A pregnant Boston cop has called out new Mayor Michelle Wu over expanding the COVID vaccine mandate and for refusing to allow the option to test out.
During a visit to a Boston Police Department precinct last week, newly elected Wu was grilled by 30-week pregnant officer Gianna Mullane, 37, who said the city’s latest expansion of vaccine mandates is forcing parents to choose between their children’s health and their job.
‘Mayor Wu, when you were pregnant, did you do drugs or drink alcohol? Did you eat sushi or cold cuts? Did you listen to your doctor, your husband’s wishes and the guidance of your faith leaders?’ Mullane says in a video clip that was posted online from Wu’s December 23 visit.
‘Mayor Wu, did you make your own decisions for yourself and your unborn children?’
Last week, Wu announced that Boston will strengthen the existing vaccine mandate for its roughly 18,000 city workers by removing the option for them to get regularly tested instead of getting vaccinated against COVID-19 unless they qualify for a medical or religious exemption.
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During a visit to a Boston Police Department precinct last week newly elected Mayor Michelle Wu (left) was grilled by 30-week pregnant officer Gianna Mullane (right) over the vaccine mandate
Mullane (pictured) told Wu the city’s latest expansion of vaccine mandates is forcing parents to choose between their children’s health and their job
Currently 2,300 city employees and contractors face losing their jobs unless they present proof of vaccination by January 15, 2022, and proof of a second dose by February 15, WBGH.com reported.
The strengthened mandate comes as Massachusetts passed 1 million coronavirus cases, according to state Department of Public Health data.
In Boston, there have been 108,336 confirmed COVID-19 cases and 1,510 deaths. There have been 980,565 total vaccines administered and 467,157 residents, or nearly 69 percent, are fully vaccinated, according to the latest city data.
Mullane told Wu she was due in 10 weeks and under the mandate, she would need to get two vaccines before she delivers and said her fears over the vaccine stem from previous miscarriages.
‘Did you do everything you needed to do to have a safe and healthy pregnancy?’ she says in the video.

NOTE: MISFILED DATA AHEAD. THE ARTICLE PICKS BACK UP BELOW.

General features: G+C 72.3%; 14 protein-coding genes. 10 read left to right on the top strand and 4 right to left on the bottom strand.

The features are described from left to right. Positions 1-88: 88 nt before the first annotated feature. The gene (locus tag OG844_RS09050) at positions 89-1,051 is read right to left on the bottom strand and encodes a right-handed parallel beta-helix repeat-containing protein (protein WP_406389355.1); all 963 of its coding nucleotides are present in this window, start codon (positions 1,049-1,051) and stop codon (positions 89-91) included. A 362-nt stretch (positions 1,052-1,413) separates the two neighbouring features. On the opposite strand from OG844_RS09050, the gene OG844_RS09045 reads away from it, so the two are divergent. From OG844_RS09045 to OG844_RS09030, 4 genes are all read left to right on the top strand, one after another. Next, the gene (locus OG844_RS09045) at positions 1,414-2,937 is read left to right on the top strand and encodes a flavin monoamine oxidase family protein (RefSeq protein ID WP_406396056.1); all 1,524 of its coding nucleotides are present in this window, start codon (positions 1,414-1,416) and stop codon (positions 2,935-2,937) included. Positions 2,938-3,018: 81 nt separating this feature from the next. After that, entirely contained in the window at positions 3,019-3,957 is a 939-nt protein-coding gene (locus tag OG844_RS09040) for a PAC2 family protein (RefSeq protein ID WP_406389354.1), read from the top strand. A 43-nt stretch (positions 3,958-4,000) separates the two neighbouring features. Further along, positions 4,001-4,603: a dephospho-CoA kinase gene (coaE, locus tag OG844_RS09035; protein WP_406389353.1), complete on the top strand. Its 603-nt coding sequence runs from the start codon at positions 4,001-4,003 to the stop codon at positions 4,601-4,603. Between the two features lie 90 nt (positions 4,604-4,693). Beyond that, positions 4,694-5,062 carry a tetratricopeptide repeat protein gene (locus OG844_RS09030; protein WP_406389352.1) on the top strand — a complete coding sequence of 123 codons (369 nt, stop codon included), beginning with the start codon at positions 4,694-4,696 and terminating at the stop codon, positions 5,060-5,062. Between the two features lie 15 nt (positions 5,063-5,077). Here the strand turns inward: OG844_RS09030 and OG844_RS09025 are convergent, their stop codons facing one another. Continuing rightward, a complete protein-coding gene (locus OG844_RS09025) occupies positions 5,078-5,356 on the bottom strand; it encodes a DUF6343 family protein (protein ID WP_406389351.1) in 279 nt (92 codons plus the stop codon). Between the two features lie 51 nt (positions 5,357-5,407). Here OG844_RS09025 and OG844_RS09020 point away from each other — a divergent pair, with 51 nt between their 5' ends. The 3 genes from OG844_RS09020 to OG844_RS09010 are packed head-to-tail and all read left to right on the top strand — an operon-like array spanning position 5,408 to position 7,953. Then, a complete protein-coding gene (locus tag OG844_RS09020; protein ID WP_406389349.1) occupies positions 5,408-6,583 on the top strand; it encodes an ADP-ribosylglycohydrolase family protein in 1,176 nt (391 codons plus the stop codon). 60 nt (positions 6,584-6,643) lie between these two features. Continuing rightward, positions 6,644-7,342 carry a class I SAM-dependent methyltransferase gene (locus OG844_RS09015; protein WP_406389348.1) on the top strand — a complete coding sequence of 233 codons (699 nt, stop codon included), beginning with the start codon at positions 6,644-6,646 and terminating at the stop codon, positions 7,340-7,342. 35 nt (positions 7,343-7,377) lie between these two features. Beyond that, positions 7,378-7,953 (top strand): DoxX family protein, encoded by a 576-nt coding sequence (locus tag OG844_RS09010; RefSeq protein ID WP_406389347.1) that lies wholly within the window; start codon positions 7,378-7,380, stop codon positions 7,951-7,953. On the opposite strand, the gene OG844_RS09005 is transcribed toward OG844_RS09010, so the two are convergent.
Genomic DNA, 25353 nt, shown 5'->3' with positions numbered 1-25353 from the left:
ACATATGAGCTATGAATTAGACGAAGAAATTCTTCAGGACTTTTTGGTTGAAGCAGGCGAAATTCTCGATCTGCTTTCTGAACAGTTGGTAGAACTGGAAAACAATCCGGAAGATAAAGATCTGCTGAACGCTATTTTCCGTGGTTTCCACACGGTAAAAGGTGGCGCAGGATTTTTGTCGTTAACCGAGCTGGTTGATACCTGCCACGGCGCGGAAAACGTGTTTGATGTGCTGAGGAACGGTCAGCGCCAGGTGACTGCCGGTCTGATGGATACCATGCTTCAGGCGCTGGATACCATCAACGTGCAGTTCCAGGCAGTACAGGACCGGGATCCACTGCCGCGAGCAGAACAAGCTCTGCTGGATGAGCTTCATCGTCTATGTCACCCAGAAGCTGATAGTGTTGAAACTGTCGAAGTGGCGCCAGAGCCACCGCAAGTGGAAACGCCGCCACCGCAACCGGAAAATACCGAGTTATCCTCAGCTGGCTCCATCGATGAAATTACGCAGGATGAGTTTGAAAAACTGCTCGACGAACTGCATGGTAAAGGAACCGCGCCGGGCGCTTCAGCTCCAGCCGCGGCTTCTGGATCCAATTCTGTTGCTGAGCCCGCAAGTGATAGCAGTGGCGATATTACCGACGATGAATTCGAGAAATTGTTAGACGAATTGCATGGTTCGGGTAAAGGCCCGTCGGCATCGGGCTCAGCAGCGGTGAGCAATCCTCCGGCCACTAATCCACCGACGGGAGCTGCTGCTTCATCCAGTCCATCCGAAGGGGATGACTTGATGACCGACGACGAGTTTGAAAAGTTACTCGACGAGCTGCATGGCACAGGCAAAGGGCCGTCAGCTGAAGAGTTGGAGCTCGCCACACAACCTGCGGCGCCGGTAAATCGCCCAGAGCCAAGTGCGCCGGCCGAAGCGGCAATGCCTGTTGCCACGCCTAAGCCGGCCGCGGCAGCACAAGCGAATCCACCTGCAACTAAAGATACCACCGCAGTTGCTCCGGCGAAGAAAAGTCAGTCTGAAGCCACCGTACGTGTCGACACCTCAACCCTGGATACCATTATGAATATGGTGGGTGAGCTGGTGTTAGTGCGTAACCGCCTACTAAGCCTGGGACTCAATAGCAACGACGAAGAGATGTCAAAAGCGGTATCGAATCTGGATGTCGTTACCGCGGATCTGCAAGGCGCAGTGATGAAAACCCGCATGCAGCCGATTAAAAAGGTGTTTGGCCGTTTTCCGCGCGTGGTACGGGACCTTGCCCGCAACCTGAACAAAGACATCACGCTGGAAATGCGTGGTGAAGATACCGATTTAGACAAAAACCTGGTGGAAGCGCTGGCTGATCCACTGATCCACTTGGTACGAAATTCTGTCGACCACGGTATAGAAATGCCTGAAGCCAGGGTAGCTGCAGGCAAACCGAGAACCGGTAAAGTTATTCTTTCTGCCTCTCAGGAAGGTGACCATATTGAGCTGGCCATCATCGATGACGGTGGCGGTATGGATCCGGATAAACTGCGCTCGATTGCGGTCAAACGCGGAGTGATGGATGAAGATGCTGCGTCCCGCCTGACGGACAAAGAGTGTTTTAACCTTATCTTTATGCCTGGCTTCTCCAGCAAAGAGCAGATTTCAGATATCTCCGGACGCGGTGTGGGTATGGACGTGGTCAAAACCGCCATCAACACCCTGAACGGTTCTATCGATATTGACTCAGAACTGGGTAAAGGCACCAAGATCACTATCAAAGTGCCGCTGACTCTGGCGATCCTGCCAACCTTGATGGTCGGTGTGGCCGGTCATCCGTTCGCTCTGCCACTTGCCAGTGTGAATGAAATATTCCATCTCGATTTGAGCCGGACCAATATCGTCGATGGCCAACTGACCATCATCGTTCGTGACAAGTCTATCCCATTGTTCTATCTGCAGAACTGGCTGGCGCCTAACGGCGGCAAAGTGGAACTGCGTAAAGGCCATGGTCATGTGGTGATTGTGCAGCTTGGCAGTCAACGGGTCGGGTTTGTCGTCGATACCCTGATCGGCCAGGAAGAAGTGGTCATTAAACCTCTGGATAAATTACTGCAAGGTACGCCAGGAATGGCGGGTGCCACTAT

Mayor Wu (pictured) has not made any adjustments to the updated vaccine mandate
‘Do you understand what it’s like losing a child and having to go through fertility treatments? We are asking you, Mayor Wu, to understand where we’re coming from. We are mothers. We are fathers. We don’t know what the outcome is going to be.
‘We care about our families,’ she added.
Mullane then asked Wu to sign a document stating she would take personal and administrational responsibility if anything went wrong for expectant mothers who get the vaccine.
‘Can you, right now, put your faith, your person, everything that your research behind this vaccine right now, and sign a document for us, saying that you personally and the city, will take full responsibility if something were to happen to us as mothers and our unborn children,’ Mullane asked at meeting. ‘Would you do that right now for all of us?’
Wu did not appear to agree to sign the document and has not made any adjustments to the updated vaccine mandate since her visit.
In a separate video from the meeting Wu also said she would not consider extending the start date for the updated mandate until after the U.S. Supreme Court weighs in on January 7.
‘Um, no,’ Wu said. ‘We’re going to be on our timeline, and if the court tells us otherwise, then we can do that. But there’s already been cases that have happened elsewhere, and we are matching what the state’s doing in terms of their policies.’
On Tuesday, 9,228 confirmed cases across the state brought the total number of COVID cases since the start of the pandemic in March 2020 to 1,002,266, Boston.com reported.
In Massachusetts, 6,235,047 people or 90 percent of the state have received at least one dose of the vaccine and 5,134,522 people, or 74 percent of Massachusetts’s population, have been fully vaccinated, according to USAfact.org.
The U.S. has has hit a record number of COVID infections.
A seven-day average of cases nationwide currently sits at 300,387, the highest of the pandemic so far, according to data from Johns Hopkins University.
New data shows 489,267 new cases recorded on Wednesday – 15,057 of which were from the highly contagious Omicron variant.
Currently, only 61.9 percent of the total U.S population is fully vaccinated.
Joe Biden’s controversial nationwide order that large businesses either mandate COVID-19 vaccinations or test their workers regularly will be considered by the Supreme Court during a special hearing on January 7.
The court will also decide on the lawfulness of a separate vaccine requirement for health care workers.
The court, which has a 6-3 conservative majority, delayed action on emergency requests in both cases that sought an immediate decision.
The workplace mandate is currently in effect nationwide, while the health care worker mandate is blocked in half the 50 U.S. states.
The Biden administration asked the court to allow the policy to go into effect in 24 states in which it was blocked by lower courts. It is also blocked in Texas in a separate case not before the justices.
President Joe Biden in September unveiled regulations to increase the adult vaccination rate as a way of fighting the pandemic, which has killed more than 800,000 Americans and weighed on the economy.